Desert Trip

Recently while visiting my daughter in Cairo we went on a trip to two monasteries in the desert. The first was St Antony’s Monastery where the elderly monk was, to say the least, garrulous, and while he was supposed to be telling us about the history of the place, he seemed instead to be trying to convert us despite the obvious mix of religions in the party. We spent so long there that we were late for everything else and ended up having lunch at 4.30 in the afternoon.

Below on the left is a picture of one of the streets in the monastery. It was baking hot and several people, including me, left the party to sit down in the shade, much to the annoyance of the monk showing us round.

There were several small children in the party and they became very fractious besides being thirsty and hungry and who could blame them!

The second monastery was St Paul’s and there, a young novice was our guide. He was excellent and when told we could spend only half an hour there, he rigidly stuck to it.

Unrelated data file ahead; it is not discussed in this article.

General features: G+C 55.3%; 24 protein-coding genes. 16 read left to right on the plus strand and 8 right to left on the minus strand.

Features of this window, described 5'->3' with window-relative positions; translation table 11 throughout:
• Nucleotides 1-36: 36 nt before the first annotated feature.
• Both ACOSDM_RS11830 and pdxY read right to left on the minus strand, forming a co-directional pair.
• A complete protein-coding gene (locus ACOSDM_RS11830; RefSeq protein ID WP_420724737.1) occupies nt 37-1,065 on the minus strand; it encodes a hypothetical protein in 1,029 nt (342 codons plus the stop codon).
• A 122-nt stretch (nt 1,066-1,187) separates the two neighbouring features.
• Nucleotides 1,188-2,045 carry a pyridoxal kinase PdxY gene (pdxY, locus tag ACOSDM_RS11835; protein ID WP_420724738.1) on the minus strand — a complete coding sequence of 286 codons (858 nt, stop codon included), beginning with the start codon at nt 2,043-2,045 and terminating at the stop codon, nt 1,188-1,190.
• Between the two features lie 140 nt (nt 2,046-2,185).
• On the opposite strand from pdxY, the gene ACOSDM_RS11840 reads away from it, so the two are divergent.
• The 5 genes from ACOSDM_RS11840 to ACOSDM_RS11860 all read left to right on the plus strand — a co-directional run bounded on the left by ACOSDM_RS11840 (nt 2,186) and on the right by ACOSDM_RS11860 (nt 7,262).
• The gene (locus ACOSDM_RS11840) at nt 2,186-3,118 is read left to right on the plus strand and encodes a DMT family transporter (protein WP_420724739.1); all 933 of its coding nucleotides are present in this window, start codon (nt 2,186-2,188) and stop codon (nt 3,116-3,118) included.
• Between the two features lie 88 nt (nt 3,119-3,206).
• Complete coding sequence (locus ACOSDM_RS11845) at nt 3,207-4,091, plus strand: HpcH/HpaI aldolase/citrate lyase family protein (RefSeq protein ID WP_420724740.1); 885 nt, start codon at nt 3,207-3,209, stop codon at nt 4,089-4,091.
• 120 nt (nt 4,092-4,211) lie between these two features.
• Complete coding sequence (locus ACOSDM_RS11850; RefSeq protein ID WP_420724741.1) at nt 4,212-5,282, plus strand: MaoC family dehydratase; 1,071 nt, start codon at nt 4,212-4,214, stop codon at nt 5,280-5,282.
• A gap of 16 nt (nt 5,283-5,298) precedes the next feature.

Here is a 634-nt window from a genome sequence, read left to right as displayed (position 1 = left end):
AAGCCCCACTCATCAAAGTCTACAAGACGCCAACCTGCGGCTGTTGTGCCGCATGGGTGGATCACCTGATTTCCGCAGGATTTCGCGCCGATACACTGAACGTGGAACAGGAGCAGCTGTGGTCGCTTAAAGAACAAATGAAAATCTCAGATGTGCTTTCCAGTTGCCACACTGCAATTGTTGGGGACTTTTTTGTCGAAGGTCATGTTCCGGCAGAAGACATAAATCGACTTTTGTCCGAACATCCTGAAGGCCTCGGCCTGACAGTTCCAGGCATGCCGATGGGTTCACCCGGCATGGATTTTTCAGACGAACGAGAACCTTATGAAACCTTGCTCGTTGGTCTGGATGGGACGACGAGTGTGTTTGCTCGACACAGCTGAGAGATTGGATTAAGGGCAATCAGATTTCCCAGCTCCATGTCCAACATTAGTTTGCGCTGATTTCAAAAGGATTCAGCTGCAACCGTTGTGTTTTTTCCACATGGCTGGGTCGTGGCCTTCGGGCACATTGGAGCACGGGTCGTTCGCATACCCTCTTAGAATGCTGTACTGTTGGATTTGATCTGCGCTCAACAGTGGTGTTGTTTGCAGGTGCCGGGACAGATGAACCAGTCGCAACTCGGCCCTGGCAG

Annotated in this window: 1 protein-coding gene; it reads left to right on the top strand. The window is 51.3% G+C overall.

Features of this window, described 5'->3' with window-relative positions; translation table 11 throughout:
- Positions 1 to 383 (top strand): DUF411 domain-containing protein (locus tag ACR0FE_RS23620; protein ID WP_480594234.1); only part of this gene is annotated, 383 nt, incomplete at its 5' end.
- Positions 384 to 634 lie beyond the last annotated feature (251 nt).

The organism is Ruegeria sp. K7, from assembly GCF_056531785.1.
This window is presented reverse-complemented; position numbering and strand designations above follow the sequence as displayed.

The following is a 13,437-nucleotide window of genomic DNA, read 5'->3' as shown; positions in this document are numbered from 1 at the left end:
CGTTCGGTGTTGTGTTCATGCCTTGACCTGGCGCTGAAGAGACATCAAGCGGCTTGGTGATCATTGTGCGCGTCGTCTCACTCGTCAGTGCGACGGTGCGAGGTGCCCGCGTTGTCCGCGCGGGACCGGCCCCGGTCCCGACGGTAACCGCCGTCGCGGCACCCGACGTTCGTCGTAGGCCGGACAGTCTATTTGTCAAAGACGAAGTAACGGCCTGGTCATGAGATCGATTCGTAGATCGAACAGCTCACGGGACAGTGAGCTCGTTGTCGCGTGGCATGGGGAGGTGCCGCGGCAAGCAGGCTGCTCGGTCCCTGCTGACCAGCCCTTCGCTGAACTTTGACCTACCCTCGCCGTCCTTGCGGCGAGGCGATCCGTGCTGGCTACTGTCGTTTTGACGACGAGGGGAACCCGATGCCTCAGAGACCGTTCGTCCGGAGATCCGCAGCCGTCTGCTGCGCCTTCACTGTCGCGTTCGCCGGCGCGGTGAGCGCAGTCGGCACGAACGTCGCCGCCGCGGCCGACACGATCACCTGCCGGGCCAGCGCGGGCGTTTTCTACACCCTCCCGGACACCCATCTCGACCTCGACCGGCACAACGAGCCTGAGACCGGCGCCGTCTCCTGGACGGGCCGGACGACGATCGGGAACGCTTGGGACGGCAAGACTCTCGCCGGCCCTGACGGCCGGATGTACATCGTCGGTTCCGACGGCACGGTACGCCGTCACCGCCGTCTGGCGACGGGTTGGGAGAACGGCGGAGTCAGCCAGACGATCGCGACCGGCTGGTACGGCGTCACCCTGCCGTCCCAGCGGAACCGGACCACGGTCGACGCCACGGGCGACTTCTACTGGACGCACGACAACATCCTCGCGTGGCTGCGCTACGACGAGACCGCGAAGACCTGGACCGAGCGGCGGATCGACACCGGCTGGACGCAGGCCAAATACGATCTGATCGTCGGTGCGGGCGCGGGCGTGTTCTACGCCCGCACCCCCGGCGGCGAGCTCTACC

On the right is a picture of the second guide who spoke excellent English. He had been in the monastery for two and a half years; it takes three years to become a fully fledged member of the monastery.

After we left St Paul’s we had a long journey back to the restaurant where we were having lunch. We were eating al fresco.

The lunch was good and substantial  and there  were large umbrellas to shade us and a terrific view of the gulf of Suez  but by the time we got there I had rather gone off the whole idea.

Another long journey took us to our hotel which was quite luxurious, but it was a long, long walk to our rooms.

Below is part of the sitting room of the hotel. Next to it is the swimming pool at the hotel and next to that the view from

our bedroom.
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I think this must be the most exhausting “short” trip I have ever been on.


Dead Man’s Dinner

Dead Man's Dinner illustrationI wrote this story a long time ago and have resurrected it. I think it is quite intriguing with a good twist at the end.

Six men each receive a written invitation to go to the flat of a dead man, Derwent Mollosey, for dinner. Curiosity makes them go. The deceased man was wealthy and some of the men are hoping for a substantial legacy, but the envelopes they receive after the meal contain, for most of them, a horrible shock and in some cases it leads to tragedy.

What was Derwent’s purpose in sending these letters? Read the book, available on Amazon Kindle, and find out.